Programming Languages

Tutorial: Web Design 101 for Web Developers

11 Sep 2018 3:00am, by

Before becoming a web developer I used to be a photographer. I also played around with graphic design, laying out my own portfolio site as well as designing sites for other arty friends. This design-oriented background is something that crossed over with me into front end work. Even though now my job is much more about the code, I still prioritize making stuff look good.

And you should too: like it or not, people do judge our apps and projects based on looks. If what you make looks good and is easy and intuitive to use, the end users are going to trust it more. They don’t care about your amazing code. Sorry. But it’s the UX that makes people feel like you know what you’re doing. When they feel that way, then they are going to use your app. That’s just the way it is.

So, time for some truth-tellin’ — web dev style.

Design is a Legit Important Part of the Programming Workflow.

When I first started doing web dev projects in front end boot camp, I was kind of startled how little (cough zero cough) attention was given to the actual design of the projects we were assigned to build. The attitude was that design is someone else’s responsibility, outside the developer’s job description. We are just here to build it. This may have been how things used to work, but it is simply not true anymore.

You don’t just sit down with all 4,018 pieces of the Lego Death Star and start building: you look at the picture, you follow the directions. So it goes with web design.

No matter whether you work in a large corporation, a small company, or for yourself, at least understanding the essentials of good web design and starting to incorporate them into your own projects is becoming an essential job skill. Working on a team in a bigger company in this age of agile development means everyone needs to be able do a little bit of everything. For us, this means more than stitching together the APIs — it means also making the final render look good. Knowing even a few design basics is going to save time and boost your value.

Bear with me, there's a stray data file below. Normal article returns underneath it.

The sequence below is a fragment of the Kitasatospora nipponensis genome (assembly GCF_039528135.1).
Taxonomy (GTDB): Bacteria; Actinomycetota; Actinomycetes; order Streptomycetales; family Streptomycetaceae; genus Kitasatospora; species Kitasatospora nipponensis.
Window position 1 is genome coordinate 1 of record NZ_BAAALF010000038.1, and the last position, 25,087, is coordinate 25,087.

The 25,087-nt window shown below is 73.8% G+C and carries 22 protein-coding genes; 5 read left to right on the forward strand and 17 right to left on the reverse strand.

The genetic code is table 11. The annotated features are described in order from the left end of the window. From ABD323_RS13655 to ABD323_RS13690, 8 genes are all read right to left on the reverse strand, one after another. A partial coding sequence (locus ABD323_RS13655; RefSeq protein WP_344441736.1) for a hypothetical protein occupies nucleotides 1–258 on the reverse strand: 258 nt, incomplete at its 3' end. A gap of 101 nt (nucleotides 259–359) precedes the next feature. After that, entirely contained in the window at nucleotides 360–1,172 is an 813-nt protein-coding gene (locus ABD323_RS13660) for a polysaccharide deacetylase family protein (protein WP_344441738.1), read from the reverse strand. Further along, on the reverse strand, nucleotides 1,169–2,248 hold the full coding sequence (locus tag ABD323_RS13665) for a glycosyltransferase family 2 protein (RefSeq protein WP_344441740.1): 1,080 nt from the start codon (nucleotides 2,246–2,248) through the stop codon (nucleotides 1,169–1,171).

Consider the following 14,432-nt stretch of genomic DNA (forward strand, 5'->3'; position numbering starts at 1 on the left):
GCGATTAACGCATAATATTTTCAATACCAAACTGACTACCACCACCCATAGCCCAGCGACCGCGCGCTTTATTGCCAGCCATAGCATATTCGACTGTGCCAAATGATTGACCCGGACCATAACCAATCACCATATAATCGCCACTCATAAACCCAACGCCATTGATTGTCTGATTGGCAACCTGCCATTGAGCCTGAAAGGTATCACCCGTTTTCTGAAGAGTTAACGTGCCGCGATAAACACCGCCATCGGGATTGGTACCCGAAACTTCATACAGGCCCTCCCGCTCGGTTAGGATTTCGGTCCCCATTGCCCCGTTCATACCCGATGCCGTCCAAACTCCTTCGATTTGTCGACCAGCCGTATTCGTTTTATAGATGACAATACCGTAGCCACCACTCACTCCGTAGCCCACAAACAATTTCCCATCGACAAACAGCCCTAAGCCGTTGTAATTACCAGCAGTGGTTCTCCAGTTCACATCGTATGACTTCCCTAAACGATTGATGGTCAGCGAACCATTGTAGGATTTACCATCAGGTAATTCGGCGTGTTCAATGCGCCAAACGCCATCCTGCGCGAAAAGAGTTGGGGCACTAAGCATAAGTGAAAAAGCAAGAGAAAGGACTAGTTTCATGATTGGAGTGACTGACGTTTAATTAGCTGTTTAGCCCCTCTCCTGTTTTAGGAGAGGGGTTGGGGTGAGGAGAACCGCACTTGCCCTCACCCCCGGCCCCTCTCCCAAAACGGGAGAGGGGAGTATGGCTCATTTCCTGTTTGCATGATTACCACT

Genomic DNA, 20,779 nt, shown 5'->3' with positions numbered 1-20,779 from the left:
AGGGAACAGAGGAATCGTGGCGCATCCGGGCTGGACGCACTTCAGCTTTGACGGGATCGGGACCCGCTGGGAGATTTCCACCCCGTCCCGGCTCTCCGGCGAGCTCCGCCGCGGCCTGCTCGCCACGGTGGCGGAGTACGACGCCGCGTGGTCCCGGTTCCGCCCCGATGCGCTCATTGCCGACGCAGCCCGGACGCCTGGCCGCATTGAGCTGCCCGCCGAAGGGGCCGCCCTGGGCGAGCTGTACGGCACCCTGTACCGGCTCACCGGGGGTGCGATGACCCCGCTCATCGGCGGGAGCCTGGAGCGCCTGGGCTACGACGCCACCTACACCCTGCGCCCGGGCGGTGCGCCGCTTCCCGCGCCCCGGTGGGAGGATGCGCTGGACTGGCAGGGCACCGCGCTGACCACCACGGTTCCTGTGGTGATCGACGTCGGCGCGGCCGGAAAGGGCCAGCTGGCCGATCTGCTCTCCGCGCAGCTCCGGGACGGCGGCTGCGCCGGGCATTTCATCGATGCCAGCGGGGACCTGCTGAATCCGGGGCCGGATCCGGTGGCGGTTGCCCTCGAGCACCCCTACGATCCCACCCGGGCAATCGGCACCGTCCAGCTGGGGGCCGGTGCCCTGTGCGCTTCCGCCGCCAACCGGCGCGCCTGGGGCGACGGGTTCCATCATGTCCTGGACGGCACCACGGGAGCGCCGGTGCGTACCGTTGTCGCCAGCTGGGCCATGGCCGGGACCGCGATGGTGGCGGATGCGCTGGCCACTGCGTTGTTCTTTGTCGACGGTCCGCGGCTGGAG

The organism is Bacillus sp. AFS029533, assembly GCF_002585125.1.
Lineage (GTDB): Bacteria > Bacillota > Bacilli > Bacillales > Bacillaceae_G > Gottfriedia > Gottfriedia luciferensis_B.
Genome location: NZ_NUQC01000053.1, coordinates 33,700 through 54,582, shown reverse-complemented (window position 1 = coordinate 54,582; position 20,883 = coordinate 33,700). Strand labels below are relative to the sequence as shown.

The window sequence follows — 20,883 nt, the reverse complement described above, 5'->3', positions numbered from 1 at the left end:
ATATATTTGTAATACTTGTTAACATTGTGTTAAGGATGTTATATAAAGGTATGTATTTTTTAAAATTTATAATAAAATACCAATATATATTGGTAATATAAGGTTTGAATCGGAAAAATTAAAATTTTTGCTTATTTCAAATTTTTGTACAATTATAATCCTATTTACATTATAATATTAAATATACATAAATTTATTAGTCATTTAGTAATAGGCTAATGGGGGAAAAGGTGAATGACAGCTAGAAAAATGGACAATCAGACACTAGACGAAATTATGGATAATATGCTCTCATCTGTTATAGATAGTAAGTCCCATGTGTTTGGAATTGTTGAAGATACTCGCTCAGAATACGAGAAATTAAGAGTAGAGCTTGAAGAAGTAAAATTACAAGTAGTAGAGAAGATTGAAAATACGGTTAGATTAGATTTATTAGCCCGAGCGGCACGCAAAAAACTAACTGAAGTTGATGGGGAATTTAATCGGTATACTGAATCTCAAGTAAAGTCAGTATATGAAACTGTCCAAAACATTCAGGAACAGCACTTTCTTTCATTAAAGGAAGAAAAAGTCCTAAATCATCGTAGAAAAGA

If you’re in a small shop, out on your own, or simply dreaming of bootstrapping a profitable side project, you’ve already recognized the imperative to have a wide skills spread that enables you to do a lot of different jobs. Being a designer is one of them.

You Can Do This. Yes, You.

Don’t panic: a solid web app design doesn’t require sophistication, a subscription to a font library, or a bunch of Dribbble upvotes.

Instead, a good design is one you don’t even notice in the first place. It’s the perfect balance of “my granny could do that” and “that is cool!”

Design is not some innate artistic talent. It is just a skill, and like any skill it can be learned. Coming up with a good web app design is a lot more like building something from Legos than painting the Mona Lisa. You don’t just sit down with all 4,018 pieces of the Lego Death Star and start building: you look at the picture, you follow the directions. So it goes with web design. Pick something you like, figure out how it goes together. Try it for yourself. Now change it and see what happens.

Free Your Mind, and Your UX Will Follow.

As coders, we are used to taking a general set of project goals and coding toward them. The different pieces ultimately will need to talk to each other and work together, but how we get to that point is entirely up to us. There is a lot of creative freedom and flexibility in writing code.